A Bayman’s Lesson

Written By: Glen  Stalter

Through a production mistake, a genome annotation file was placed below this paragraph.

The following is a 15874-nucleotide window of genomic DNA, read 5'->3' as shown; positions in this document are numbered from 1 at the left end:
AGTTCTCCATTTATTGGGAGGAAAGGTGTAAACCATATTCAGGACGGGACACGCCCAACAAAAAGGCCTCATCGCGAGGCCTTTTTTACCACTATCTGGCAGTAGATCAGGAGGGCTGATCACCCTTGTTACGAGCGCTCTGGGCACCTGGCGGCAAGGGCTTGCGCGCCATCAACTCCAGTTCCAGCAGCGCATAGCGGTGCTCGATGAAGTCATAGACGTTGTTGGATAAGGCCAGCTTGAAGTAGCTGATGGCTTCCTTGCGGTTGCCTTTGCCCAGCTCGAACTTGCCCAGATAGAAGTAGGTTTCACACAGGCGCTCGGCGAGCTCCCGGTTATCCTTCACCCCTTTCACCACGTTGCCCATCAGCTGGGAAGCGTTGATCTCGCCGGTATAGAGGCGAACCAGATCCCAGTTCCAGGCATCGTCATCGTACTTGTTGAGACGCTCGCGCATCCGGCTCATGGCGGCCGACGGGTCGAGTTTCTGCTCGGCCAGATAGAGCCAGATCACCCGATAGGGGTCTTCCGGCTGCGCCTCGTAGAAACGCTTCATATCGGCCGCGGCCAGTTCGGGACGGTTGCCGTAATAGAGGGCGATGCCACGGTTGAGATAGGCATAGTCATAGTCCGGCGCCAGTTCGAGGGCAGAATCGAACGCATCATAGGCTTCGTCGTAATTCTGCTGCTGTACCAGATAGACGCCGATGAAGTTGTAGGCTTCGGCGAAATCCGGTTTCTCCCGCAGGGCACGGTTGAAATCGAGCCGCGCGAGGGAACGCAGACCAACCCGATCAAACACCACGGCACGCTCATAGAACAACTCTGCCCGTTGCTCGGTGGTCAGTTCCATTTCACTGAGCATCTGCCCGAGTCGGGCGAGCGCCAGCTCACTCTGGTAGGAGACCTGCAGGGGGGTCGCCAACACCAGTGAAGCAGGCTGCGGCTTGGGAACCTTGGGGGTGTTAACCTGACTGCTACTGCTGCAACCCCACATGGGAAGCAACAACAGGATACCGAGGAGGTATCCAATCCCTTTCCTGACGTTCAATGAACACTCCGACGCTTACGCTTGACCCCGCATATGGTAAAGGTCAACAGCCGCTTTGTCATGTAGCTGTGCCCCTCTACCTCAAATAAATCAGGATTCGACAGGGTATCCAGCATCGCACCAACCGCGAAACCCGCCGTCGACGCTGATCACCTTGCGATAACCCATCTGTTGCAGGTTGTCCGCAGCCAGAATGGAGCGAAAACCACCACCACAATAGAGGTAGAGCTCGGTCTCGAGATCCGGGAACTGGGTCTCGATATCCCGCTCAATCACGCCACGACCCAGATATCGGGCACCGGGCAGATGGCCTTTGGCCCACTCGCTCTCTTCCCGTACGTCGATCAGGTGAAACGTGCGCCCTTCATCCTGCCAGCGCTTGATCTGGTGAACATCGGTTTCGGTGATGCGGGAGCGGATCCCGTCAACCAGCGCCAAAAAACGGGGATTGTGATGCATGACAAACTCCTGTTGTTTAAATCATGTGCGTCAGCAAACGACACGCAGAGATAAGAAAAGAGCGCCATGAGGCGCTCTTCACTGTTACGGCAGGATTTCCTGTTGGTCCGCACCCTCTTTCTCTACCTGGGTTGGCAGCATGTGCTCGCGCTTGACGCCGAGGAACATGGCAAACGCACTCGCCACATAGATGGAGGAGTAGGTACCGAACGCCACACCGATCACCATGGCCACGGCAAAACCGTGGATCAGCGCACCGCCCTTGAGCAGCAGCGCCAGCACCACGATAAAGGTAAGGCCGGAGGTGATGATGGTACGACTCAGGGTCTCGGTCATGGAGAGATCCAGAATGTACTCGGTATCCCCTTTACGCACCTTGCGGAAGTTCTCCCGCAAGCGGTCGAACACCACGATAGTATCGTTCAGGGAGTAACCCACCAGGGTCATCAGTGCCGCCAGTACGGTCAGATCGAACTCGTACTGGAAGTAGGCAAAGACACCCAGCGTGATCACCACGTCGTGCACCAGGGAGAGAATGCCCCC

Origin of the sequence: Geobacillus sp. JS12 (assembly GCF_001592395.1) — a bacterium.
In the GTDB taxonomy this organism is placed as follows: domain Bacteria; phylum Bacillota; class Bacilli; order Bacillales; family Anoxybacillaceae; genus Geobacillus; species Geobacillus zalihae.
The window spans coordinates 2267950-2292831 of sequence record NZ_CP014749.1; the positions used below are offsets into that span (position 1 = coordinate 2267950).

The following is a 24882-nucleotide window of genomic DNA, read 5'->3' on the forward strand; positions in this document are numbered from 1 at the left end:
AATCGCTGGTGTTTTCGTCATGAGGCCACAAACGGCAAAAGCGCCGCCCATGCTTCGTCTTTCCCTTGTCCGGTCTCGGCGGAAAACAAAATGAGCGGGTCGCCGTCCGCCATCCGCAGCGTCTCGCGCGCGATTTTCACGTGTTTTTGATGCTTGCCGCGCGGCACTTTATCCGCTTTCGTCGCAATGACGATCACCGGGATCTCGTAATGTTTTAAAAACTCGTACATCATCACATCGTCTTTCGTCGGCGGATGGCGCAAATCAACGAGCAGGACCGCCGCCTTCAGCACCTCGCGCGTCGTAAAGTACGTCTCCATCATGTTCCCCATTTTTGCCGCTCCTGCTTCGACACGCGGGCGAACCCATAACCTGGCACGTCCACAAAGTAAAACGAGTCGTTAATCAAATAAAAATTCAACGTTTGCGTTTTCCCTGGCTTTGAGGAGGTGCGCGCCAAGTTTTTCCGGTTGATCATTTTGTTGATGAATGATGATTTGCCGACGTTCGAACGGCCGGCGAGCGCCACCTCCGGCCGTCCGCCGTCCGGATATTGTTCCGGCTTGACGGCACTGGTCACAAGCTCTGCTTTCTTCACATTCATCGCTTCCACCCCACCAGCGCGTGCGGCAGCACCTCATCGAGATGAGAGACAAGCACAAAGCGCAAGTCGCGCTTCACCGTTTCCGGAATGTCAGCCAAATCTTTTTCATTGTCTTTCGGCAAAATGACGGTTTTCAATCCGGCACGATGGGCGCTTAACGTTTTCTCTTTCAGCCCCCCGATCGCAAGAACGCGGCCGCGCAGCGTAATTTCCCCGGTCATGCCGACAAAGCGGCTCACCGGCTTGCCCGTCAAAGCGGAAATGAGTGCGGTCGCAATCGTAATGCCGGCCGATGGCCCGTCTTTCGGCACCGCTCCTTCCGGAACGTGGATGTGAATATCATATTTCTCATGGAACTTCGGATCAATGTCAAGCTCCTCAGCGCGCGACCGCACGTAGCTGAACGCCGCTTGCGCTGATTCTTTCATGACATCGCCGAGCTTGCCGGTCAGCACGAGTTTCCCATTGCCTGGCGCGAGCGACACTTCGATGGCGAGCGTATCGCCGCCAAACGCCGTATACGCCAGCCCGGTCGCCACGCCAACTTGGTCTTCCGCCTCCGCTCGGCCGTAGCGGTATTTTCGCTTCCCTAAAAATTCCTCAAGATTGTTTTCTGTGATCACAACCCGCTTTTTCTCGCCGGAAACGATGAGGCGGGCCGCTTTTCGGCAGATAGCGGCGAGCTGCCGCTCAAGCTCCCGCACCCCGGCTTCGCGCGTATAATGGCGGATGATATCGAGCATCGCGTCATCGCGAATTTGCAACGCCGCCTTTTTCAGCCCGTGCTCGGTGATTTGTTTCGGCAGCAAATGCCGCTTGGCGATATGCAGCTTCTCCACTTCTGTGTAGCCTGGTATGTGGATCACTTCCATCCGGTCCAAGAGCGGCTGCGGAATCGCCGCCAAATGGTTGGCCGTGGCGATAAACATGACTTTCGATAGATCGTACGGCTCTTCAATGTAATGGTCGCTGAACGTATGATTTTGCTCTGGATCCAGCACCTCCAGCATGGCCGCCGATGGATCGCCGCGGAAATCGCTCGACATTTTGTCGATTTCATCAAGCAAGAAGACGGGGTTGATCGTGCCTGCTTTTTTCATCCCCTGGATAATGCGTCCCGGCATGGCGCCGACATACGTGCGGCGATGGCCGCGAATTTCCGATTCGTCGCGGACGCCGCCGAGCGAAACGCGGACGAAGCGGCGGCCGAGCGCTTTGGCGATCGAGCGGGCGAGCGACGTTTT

A Baymen’s Lesson By Glen Stalter Despite moving out east in the early 90’s, I didn’t realize the real draw of the east end until a couple of years ago. Like most, I was drawn by the bucolic beauty. The vast coast line offers a great diversity of wildlife and scenery. I’ve often enjoyed Kayaking trips up the tidal creeks on the South Fork where I’ve been among millions of peanut bunker and herring dancing on the water around my modest craft while strippers and blue fish fill their bellies on the ample bounty. Long relaxing car rides are a staple in our lives. We often take “the loop”, a ride where we take Route 105 North to the end drawn by the tractor beam of Briermere’s baked goods then take the winding North road East past the countless farm stands and into Wine Country. At times we stop and enjoy live music at one of the many great vineyards but ultimately make our way to Greenport and a stroll around the town taking in a street fair or bouncing around between the restaurants, shops and pubs. We take the North ferry to Shelter Island and meander up and down the hills of Shelter Heights and driven by the whimsy of the day but ultimately end at the South Ferry where we are minutes from our next mandatory stop; the Corner Bar in Sag Harbor. If I have my way, we’ll head east to Lake Montauk and slowly hop west back towards Remsenburg. Though these modest excursions would be enough to sustain my desire to live in these surroundings the rest of my days, a few days with a bayman would demonstrate the real treasure of the East End. I met Robbie at a local watering hole where I began a 20 year research initiative for this writing contest. I endured the rigors of countless beers and cocktails to prepare me for this moment. Robbie is a fifth generation bayman who lives in the house his Grandfather owned on Seatuck Creek. There is the expected ruggedness that would come from nearly 40 years of harvesting a living from the bays of the East End. His face shows the experiences of scalloping in the winter in the Peconic as his hands are calloused vice grips with each finger looking like a thumb. There is a matter-of-factness to him that is paradoxically disarming. He can say no to someone and not invoke the expected disappointment or ire. I suspect this is the nature of someone who is exactly as they seem. Being authentic coupled with being a tremendous story teller drew me to spend more time with him. As I am a legendary early riser, I offered to help Robbie on one of softer assignments for the budding greenhorn. I would cull as he ran his crab traps. We would often meet before sunrise and take his battered skiff up and down the tidal creeks branching out of Seatuck Cove. On the still waters, we would quickly settle into a routine. He would drive the boat to the first pot, retrieve it, turn in upside down and bang the pot on the gunnels of the skiff freeing the stale bait into the water, rebait, drop the catch on the culling table, and head to the next pot while I sorted the catch returning the small ones back to the morning waters. Though oddly I really enjoyed the work, it was the Robbie’s perspective about ecology, local history, and less publishable topics that captivated my interest. The history of the East End is rich. Settling families are memorialized by the landmarks named after them. Haven’s Point, Tuthill Cove, Penniman Creek and Phillips Point are examples of families that owned large parcels of property but as Robbie pointed out “You pretty much get to name the stuff you own”. Though he is fiercely proud of his family’s heritage, he is quick to point out that a family’s name on a street sign has little to do with how much they contributed to the area. With the advent of named roads and GPS, landmarks aren’t the critical navigational tools they once were. For those of us that enjoy exploring by bicycle or Kayak, they still provide comforting signals. When returning from a kayak trip to Swan Island, I knew the winds would subside once I passed the protective leeward side of Haven’s point. One of the favorite early morning talking topics was, as expected, the fishing industry. There is a great efficiency to the fishing industry. Avoiding waste is critical to surviving in this most difficult of industries. If he caught fluke for example, he might wholesale them where they would be filleted and the remaining “racks” would be returned to him and used as crab bait. Likewise, if the market was soft for a particular catch, at worst it would end up feeding the crabs or eels in the traps. My prior work experience is in the Healthcare industry where quality control is understandable heavily regulated. For the Bayman, the test often is “if I won’t eat it, I won’t sell it”. I wonder how much better the consumer would be served if this pragmatic standard was used. We would speak of the distinction of being considered a local. Though I’ve made life-long friends and many of them out east, I would never be considered a local. My kids, being born and raised out east would be adorned this characterization. Robbie’s family is amongst the earliest settlers in the area and richly proud of understanding the local history. We would often see small patches of decaying bulk head and Robbie would speak of the quirks of the Duck Farm owners who once worked the area. Robbie has a knack of assigning nicknames to people. There are a few common characteristics to these newly assigned names. The first is that they are almost always funny and the second is the recipient often feels otherwise. Yet again, Robbie’s disarming demeanor makes it tolerable. There is Angry Rob, Crab Cake, Zoo Mama, Medium Steve, P-Bud, Baldylocks, and My Jenny (spoken in the distinctive Forest Gump accent), to name a very few. My 5’11” frame somehow endures my 230 pounds, hence, the moniker Glen Belly. Robbie’s endless sense of economy has now shortened the name to “Belly”. Fighting the name only insures its continuing existence. It is amazing what you can get away with when there is a complete absence of malice. I’ve come to feel that the real treasure of the East End is its people. There is a warmness and genuine nature to these people that call this area their home. So if you’re in Seatuck Cove some early morning give a wave to Belly and the Bayman, we shouldn’t be hard to spot.